Tuesday, February 20, 2007
Mishenichnas Adar Marbim BiSimcha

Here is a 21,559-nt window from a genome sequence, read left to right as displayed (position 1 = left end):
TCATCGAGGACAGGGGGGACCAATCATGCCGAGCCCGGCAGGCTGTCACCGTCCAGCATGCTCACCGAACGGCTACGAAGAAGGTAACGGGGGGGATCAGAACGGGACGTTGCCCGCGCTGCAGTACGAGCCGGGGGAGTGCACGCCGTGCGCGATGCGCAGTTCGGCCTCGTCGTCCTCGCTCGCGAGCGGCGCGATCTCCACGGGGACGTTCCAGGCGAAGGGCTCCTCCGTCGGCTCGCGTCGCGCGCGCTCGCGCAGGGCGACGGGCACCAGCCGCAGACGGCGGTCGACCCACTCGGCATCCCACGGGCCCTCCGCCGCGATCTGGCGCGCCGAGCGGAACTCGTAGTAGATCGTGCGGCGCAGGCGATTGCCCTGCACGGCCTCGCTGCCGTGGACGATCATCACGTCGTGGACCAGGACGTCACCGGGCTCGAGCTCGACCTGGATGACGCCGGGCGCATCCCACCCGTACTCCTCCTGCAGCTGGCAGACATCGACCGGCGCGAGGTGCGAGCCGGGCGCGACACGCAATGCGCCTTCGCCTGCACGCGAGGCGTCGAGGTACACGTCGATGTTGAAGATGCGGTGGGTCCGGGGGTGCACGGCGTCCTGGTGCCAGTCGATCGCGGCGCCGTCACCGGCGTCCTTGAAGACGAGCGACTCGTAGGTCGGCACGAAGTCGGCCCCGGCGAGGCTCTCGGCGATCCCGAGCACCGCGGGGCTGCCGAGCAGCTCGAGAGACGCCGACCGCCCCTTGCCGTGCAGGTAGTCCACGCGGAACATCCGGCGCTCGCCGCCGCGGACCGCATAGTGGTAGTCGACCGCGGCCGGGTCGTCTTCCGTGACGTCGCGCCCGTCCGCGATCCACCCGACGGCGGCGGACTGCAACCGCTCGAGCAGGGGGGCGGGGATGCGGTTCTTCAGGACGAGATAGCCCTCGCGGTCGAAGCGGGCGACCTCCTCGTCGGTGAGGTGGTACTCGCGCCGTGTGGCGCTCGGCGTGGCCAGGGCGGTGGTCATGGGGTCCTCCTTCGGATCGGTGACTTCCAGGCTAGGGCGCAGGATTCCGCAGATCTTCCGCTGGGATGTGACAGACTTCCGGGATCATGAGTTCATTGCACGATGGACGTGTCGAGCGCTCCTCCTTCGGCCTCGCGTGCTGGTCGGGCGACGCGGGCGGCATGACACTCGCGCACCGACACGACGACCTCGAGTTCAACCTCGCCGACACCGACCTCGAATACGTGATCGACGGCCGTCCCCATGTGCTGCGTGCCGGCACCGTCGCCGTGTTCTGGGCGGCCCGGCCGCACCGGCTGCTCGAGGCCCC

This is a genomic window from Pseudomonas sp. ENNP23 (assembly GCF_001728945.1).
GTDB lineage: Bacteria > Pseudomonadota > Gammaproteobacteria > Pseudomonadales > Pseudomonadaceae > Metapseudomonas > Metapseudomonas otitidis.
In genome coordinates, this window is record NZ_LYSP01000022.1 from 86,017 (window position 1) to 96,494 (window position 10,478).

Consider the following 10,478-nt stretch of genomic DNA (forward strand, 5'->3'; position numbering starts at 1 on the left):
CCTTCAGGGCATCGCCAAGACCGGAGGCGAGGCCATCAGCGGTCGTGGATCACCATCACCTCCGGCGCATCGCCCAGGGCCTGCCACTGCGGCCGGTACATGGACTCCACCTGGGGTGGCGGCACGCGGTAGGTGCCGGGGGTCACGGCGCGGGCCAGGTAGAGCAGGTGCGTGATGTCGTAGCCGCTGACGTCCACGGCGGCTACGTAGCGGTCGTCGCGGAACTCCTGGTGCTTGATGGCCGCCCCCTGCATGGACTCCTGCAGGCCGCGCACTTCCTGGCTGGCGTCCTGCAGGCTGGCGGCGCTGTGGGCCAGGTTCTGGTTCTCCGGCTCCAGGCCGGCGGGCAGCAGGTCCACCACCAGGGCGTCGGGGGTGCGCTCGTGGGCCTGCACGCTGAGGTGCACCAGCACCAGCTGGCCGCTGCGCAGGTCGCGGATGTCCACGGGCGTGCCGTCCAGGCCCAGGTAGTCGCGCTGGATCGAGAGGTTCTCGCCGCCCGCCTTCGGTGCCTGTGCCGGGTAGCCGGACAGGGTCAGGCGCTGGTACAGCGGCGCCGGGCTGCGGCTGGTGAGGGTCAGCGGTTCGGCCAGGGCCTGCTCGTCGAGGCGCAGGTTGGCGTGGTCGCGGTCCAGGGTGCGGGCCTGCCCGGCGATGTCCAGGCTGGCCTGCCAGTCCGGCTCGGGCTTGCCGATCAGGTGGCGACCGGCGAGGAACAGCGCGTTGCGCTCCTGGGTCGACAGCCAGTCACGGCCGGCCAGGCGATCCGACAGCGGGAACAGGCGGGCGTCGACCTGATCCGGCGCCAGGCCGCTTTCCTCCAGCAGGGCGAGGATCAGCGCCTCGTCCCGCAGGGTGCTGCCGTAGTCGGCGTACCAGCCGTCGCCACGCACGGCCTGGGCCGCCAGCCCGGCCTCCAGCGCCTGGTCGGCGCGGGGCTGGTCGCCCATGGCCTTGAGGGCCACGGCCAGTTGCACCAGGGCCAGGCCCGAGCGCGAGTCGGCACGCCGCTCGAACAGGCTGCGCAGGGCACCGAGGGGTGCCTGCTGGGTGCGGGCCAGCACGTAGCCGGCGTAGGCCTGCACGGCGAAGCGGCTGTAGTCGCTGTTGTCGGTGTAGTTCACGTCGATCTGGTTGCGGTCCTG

The Gemara in Taanis 29a states: Mishenichnas Adar marbim bisimcha, when Adar arrives, one should increase in joy. The question is asked, what does marbim mean? I heard a vort from Rabbi Ari Kostelitz, Shlita, Rav of Congregation Dovid Ben Nuchim-Aish Kodesh in Oak Park, MI. The month of Adar is symbolized by the mazal of Dagim. The mazal of most months are referred to in the singular. For example, the month of Nissan is symbolized by the mazal of teleh, sheep. Why is the mazal of Adar referred to in the plural, dagim, and not dag? The answer is that Adar is a time when one should increase in simcha in all areas. I would like to suggest an alterative approach based on the same premise. In the Megillah it is said al kein karu layamim haeilu Purim al sheim hapur al kein al kol divrei haigeres hazos, therefore, they called these days “Purim” for the word “pur.” Therefore, because of all that was written in this letter. One must wonder why the Megillah keeps on using the words al kein. Perhaps the answer is that Rashi writes regarding the birth of the shevatim that any shevet of whom it is aid al kein denotes that they were merubah beuchlusin, many in population. Thus, the Megillah is alluding to the idea that the reason this festival is called Purim is because it is a time when we are supposed to increase our joy, our giving to one another, and most importantly, our praise to HaShem. It is noteworthy that the commentators state that Purim is also a day for Torah study. In the Maariv prayers we recite the words Ahavas olam bais Yisroel amcha ahavta Torah umitzvos chukim umishpatim osanu limadeta, al kein HaShem Elokeinu bishachveinu uvkumaeinu nasiach bechukecha, with an eternal love have You loved the House of Israel, Your nation. Torah and commandments, decrees and ordinances have You taught us. Therefore, Hashem, our G-d, upon our retiring and arising, we will discuss Your decrees etc. What is the meaning of the words al kein? It is said (Vayikra 26:8) veradfu mikem chamisha meah umeah mikem revavah yirdofu, five of you will pursue a hundred, and a hundred of you will pursue ten thousand. Rashi (Ibid) writes, is this the calculation? Five chasing a hundred is a proportion of one to twenty, whereas one hundred chasing ten thousand is a proportion of one to one hundred. This comes to teach us that it is not the same when a few people study Torah as when many study the Torah. Thus, we can suggest that we are declaring that since HaShem loves us and gave us the Torah to study, we will now study Torah in the best way possible, as the Mishnah in Avos states that one of the forty-eight ways that Torah is acquired is through group study. Purim is also a day when one should increase his Torah study, as the Gemara in Shabbos 88a states that the Jewish People were coerced to accept the Torah at Sinai. Yet, when they recognized the great miracle that HaShem wrought for them upon being saved from Haman’s schemes, they reaccepted the Torah out of love. Thus, the day of Purim is a time when one should increase his acceptance of the Torah and he should also increase his commitment towards Torah study. When Adar arrives, one increases his joy, his performance of mitzvos and his studying of Torah.